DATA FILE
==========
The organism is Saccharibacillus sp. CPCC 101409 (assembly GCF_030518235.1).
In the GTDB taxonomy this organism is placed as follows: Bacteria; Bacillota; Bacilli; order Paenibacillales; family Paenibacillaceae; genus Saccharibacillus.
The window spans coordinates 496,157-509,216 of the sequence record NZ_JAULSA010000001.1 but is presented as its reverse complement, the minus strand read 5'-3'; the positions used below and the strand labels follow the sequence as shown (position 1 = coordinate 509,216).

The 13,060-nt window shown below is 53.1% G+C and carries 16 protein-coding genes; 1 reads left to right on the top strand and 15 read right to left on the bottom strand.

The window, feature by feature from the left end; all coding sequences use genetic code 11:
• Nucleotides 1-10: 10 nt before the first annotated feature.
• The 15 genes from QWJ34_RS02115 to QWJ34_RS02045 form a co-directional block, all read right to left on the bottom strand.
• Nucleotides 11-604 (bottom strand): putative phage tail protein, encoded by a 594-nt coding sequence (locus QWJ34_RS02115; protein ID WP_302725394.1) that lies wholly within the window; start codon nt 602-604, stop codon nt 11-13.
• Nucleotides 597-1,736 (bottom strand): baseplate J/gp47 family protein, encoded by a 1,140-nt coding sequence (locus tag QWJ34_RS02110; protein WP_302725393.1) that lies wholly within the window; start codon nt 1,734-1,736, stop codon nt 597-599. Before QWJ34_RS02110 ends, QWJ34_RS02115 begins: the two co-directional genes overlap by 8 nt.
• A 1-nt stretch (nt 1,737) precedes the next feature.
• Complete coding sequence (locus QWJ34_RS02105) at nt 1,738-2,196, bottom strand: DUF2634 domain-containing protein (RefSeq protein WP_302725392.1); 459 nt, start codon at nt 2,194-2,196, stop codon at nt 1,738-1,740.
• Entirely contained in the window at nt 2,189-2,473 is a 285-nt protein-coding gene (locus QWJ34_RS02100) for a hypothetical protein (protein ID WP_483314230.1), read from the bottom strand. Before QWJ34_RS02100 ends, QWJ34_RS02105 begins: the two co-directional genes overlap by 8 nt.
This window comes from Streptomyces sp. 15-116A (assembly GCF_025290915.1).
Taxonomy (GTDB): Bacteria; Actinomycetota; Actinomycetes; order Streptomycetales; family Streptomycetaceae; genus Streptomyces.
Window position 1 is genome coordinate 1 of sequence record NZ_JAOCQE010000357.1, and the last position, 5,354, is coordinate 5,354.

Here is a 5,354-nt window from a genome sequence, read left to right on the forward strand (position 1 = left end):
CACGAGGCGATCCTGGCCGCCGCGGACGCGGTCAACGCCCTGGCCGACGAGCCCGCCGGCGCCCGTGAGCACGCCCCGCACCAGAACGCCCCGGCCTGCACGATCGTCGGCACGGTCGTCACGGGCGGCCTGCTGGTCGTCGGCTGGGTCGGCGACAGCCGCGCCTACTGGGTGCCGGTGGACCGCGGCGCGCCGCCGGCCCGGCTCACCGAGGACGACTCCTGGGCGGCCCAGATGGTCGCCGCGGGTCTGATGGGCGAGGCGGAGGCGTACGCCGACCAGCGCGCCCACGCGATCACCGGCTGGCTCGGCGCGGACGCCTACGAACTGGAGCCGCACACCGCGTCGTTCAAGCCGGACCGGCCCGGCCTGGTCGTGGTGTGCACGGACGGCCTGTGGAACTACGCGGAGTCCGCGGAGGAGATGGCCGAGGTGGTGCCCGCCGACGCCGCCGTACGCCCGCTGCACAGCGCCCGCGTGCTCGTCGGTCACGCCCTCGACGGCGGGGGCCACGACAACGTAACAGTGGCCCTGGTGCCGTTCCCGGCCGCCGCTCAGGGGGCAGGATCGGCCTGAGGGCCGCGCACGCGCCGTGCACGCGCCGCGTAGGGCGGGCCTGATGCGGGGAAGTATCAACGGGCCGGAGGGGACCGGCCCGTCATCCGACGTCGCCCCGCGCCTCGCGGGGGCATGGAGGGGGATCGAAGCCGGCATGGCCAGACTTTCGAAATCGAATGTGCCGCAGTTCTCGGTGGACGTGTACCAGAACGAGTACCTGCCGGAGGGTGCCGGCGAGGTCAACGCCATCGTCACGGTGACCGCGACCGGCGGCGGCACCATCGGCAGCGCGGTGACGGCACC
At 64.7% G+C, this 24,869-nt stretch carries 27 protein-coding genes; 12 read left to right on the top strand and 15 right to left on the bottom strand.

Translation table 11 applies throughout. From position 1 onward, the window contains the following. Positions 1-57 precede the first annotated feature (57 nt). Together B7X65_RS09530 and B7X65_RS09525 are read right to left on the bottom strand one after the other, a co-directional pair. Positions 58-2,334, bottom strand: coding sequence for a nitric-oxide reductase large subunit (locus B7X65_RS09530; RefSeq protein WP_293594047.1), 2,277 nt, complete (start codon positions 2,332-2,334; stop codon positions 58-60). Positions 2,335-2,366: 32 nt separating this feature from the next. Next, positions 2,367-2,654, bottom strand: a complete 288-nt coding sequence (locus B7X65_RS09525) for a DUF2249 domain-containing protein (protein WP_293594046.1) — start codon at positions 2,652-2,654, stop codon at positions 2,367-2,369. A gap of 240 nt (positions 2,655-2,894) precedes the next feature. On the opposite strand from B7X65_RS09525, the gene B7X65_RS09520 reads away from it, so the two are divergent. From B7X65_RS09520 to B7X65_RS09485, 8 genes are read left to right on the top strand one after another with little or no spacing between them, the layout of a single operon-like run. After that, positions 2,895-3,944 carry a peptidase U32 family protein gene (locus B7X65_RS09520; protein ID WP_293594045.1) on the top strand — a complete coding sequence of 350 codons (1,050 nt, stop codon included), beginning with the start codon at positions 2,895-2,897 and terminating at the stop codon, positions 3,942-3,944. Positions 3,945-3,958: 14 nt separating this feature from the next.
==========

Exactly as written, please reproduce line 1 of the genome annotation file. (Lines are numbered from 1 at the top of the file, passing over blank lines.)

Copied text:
The organism is Saccharibacillus sp. CPCC 101409 (assembly GCF_030518235.1).